[arin-ppml] Just a reminder of some quick mathematicsfor IPv4that shows the long term impossibility of it

Owen DeLong owen at delong.com
Mon May 16 18:55:49 EDT 2011

> Even though I enjoy healthy debate as much as anyone, I'm not sure what the point or relevance of this thread is?  Some participants here view universal end-to-end connectivity as an important goal and as such NAT being significantly harmful to the internet. Others of us believe that goal is not particularly desirable and possibly even harmful to the interests of a portion of the community....and thus NAT has significant utility that outweighs any potential harm.

The latter view presupposes an incorrect perception of both end to end and the capabilities of NAT.

If you have good firewalls, there is no harm in leaving the packet header unmangled.

The harm from NAT is huge and the utility of NAT is demonstrably small unless you are trying to conserve addresses.
The value of conserving addresses in IPv6 is demonstrably small, therefore, I find it very unlikely that the utility of NAT
could possibly outweigh the harm it is known to cause.

> Much like politics or religion, I don't believe either side will be effective in changing the others beliefs no matter how much verbiage is expended in the effort. That seems evident by the number of times this particular discussion has taken place on this list.  Is it possible to simply agree to disagree on the utility/harm of NAT and set aside that portion of the discussion?

Not really. NAT is a toxic-polluter issue and those in favor of it are rarely its victims. That would be sort of like
asking the residents of Bhopal to agree to disagree with Union Carbide about the utility/harm of irresponsible
chemical processing.

> Can we simply agree that at this particular point in time IPv4 address space continues to have some value/use to a significant portion of the internet community?

I don't think that is in dispute.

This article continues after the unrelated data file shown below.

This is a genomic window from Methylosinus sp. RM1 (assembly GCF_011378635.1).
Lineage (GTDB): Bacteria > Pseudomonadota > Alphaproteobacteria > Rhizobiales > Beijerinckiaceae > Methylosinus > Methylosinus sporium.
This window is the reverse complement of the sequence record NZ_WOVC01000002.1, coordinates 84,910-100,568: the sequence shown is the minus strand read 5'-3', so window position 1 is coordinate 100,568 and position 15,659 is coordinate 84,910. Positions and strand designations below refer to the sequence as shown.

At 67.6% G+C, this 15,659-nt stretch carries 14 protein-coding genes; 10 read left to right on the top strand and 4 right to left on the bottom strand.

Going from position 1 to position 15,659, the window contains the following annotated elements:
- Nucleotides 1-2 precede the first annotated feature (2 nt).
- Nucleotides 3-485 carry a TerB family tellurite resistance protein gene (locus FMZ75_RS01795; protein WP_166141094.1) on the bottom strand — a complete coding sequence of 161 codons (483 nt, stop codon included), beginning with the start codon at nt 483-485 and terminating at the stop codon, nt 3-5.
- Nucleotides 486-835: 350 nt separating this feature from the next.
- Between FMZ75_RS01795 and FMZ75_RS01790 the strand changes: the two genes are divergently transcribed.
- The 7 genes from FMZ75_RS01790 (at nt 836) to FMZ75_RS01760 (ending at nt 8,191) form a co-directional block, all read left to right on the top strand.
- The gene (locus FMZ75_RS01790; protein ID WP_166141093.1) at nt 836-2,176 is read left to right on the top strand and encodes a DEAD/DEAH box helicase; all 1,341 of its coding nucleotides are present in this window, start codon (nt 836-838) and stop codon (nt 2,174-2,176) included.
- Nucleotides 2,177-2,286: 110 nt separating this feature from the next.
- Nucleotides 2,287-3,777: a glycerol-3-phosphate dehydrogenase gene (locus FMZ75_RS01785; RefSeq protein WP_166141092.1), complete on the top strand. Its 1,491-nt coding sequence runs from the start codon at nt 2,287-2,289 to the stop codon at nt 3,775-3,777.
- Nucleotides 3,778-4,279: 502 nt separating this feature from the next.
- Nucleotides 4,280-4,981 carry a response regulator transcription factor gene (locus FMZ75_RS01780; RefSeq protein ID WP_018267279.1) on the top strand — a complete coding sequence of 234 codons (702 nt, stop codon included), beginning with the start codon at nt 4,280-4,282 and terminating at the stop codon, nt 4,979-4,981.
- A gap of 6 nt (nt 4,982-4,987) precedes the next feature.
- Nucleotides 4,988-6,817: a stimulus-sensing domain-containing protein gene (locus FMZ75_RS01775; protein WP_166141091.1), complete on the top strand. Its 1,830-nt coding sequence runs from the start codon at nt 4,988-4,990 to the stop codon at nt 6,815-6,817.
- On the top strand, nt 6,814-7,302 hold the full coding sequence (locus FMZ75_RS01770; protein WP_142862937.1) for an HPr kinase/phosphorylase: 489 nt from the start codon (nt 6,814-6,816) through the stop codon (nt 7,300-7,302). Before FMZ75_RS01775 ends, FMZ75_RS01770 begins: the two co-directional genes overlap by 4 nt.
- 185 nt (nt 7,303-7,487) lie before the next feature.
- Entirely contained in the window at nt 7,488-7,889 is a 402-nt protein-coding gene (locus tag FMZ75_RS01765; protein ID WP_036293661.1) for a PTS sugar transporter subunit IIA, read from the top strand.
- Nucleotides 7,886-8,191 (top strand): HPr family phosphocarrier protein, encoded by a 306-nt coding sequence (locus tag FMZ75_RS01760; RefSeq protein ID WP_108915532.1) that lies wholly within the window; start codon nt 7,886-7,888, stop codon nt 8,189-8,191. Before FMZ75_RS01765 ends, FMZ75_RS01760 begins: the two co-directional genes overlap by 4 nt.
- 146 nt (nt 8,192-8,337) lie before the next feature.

> If we can generally agree on that proposition, then it seems clear that ARIN still has some responsibility for setting policies in regards assignment of that space. The question of whether the rest of the worlds population of human's, llama's or house flies will be able to access the internet through IPv4 strikes me as entirely tangential to that point.

It is tangential to that point, but, it becomes quite meaningful to the discussion of what those policies should be.
Since this thread has covered both the fact that ARIN should continue to set policies (which some seem to take
as opinion rather than fact) as well as several aspects of what those policies should be, I don't think you can
discard content of the thread just because it is not relevant to one of the topics in the thread.

> FWIW, my particular hope is that IPv6 see's a steady increase in adoption so that people who do value publically addressable space can get it, IF they want it....and that NAT & IPv4 (and maybe even NAT66) continue to be available to those of us who prefer it as an option. The world is a diverse place, I don't see why the internet should not reflect that diversity in being able to cater to a varied and sometimes conflicting set of interests. Yes, that adds to the complexity of the system from an engineering standpoint....but so does manufacturing more then one size of shoe.

Because ISVs won't reflect that diversity and they will limit application features to the lowest common
denominator. I don't want to see the internet hobbled by NAT any longer than it already has been.


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